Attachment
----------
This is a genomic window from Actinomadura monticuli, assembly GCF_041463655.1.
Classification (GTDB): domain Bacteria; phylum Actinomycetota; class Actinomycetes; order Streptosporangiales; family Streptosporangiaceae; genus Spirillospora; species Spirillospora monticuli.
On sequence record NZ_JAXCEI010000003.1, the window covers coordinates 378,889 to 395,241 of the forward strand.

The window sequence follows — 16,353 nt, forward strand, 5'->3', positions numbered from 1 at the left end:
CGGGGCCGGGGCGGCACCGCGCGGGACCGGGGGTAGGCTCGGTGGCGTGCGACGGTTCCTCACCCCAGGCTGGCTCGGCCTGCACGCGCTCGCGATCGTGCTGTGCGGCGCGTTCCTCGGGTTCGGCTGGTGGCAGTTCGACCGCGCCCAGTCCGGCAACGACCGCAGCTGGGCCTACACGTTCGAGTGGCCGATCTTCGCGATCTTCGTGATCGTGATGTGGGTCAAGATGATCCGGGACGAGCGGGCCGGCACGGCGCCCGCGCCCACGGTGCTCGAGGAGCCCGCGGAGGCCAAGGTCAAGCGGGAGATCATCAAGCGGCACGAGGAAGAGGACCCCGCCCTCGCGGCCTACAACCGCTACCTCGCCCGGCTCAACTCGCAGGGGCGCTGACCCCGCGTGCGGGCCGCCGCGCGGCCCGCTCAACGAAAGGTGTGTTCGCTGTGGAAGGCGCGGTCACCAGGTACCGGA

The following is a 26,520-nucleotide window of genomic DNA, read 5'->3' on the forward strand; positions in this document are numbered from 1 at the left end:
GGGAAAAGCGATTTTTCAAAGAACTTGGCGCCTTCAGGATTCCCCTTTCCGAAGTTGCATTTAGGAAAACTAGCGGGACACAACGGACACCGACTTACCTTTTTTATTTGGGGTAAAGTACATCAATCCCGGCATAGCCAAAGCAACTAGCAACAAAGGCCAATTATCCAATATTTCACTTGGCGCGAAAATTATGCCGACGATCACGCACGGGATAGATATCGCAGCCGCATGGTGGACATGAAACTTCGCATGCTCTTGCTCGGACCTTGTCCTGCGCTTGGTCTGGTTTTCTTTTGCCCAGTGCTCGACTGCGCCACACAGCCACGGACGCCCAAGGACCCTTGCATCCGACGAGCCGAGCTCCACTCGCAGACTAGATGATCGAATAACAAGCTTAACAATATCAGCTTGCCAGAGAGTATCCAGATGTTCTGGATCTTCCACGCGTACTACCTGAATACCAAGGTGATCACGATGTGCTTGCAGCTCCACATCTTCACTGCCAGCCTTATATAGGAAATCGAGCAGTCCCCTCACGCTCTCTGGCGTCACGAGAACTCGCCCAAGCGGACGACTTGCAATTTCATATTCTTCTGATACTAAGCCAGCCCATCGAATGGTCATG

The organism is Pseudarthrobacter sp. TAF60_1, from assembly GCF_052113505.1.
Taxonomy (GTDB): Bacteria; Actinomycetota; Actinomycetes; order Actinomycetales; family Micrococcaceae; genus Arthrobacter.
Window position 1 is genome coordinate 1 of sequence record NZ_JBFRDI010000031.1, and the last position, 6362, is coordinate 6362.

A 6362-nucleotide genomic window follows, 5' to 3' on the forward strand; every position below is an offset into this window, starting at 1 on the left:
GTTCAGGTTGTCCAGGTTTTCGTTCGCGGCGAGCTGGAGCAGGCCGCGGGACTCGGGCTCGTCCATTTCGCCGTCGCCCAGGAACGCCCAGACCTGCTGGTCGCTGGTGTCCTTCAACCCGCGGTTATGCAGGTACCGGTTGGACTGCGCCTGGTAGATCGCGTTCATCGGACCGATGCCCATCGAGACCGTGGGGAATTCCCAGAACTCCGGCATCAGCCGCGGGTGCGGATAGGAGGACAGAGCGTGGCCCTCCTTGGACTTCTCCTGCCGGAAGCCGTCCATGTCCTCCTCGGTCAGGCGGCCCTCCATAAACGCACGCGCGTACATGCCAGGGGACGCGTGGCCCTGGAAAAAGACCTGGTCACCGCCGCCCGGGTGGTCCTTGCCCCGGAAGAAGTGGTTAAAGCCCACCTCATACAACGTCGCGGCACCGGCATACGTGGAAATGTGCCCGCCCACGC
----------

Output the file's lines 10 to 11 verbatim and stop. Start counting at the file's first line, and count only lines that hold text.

Window position 1 is genome coordinate 1 of sequence record NZ_JBFRDI010000031.1, and the last position, 6362, is coordinate 6362.

A 6362-nucleotide genomic window follows, 5' to 3' on the forward strand; every position below is an offset into this window, starting at 1 on the left: